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In previous posts on this blog I have made comparisons between the Oxford Circus diagonal crossing and the crossing installed some years ago at Balham. These suggested that Balham should have received more credit for installing such a crossing and being one of the first – if not the first – in the country.

I was wrong.

It has since been pointed out to me that such a comparison was foolish and misleading.

I want to say sorry to friends and family who must feel let down by my comments, and can only hope that – in time – I can make amends. I also want to apologise to Westminster Council, who clearly have the right to install crossings without anyone suggesting similar crossings had been installed elsewhere in the country. I regret reading too much into headlines like ‘Oxford Street opens first diagonal pedestrian system’. But most of all I want to apologise unreservedly to Oxford Circus, and hope my comments have not detracted from the enjoyment of the many thousands who will be using the crossing.

As part of making amends, I am pleased to be able to print a statement from Westminster City Council’s Press Office below.

Martin Low, City Commissioner for Transportation at Westminster City Council, said: “I’m extremely flattered that Wandsworth council is so impressed by our new Japanese-inspired diagonal crossing that its members now wish to draw parallels to a diagonal crossing in Balham built in 2005. But with all due respect, the Shibuya crossing in Tokyo has far similar challenges in terms of handling huge numbers of pedestrians to Oxford Circus, than Balham.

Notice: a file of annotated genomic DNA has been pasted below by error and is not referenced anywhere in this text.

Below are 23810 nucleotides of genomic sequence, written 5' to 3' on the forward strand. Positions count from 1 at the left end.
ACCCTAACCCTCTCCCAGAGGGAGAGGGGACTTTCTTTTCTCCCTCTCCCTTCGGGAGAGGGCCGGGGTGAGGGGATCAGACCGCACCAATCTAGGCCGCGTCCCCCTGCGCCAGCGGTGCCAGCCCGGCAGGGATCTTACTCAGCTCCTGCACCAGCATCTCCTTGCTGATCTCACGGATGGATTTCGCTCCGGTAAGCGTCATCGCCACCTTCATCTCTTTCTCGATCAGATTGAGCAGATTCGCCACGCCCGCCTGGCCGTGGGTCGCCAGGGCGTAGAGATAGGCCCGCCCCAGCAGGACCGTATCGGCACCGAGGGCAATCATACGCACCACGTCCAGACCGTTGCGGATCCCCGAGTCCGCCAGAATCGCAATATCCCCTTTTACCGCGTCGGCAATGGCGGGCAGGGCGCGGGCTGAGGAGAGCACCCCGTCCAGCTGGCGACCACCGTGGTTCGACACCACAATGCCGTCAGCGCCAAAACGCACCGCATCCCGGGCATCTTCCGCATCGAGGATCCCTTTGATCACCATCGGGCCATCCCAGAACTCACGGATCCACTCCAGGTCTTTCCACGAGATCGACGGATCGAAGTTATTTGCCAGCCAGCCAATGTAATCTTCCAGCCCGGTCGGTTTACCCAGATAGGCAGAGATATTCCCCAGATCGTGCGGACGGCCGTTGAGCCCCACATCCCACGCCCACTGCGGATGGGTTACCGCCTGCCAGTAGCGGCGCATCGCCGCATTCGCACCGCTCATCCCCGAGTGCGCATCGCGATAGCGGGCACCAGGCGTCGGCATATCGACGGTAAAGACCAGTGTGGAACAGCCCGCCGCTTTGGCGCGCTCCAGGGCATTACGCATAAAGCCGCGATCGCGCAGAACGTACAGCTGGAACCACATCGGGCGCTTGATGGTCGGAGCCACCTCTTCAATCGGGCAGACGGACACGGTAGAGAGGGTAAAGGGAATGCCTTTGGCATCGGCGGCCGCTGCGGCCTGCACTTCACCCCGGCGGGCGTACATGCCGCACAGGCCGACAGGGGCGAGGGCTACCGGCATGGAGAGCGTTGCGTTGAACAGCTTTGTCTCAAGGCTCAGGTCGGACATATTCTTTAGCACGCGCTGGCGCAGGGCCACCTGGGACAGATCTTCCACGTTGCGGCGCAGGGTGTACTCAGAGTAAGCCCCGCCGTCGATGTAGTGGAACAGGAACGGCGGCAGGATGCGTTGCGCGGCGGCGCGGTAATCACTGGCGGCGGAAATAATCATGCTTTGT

“The West End attracts 200 million visitors a year and the engineering involved in developing and building the Oxford Circus crossing, which handles 38,000 pedestrians an hour at its peak, is nothing like the relatively simple crossing suitable for an area like Balham. Also, we never claimed it was the first – the Japanese got there around two decades before us both.”

I hope that the Oxford Circus and Balham crossings can join me in putting this unfortunate incident behind us and concentrating on a future of pedestrian road safety.

I couldn’t help myself back in April when the idea of a diagonal crossing for Oxford Circus was was first publicised, and I cannot help myself now: BALHAM GOT THERE FIRST!

Of course, it would be dishonest to pretend Balham’s was the world’s first diagonal crossing. Without wanting to waste officer time getting a precise answer a search on the council’s website reveals the idea was first proposed in 2002 and, by 2005, had been implemented (both links open PDFs) – so it is only between four and seven years old.

But it’s slightly galling to hear Oxford Circus praised as a “a triumph for British engineering, Japanese innovation and good old fashioned common sense” when actually that’s what Balham is – Oxford Circus is just a copy.

(I’m not the only one defending Balham’s good name; Adam Bienkov has also covered it on the ToryTroll blog, Dave Cross bemoans Balham’s lack of credit at and Jon Silk, in his PR Geek blog, suggests Balham’s diagonal crossing isn’t as well used as it could be.)

Regrettably this post has caused some considerable offence, which was never my intention – please see Oxford Circus: An apology.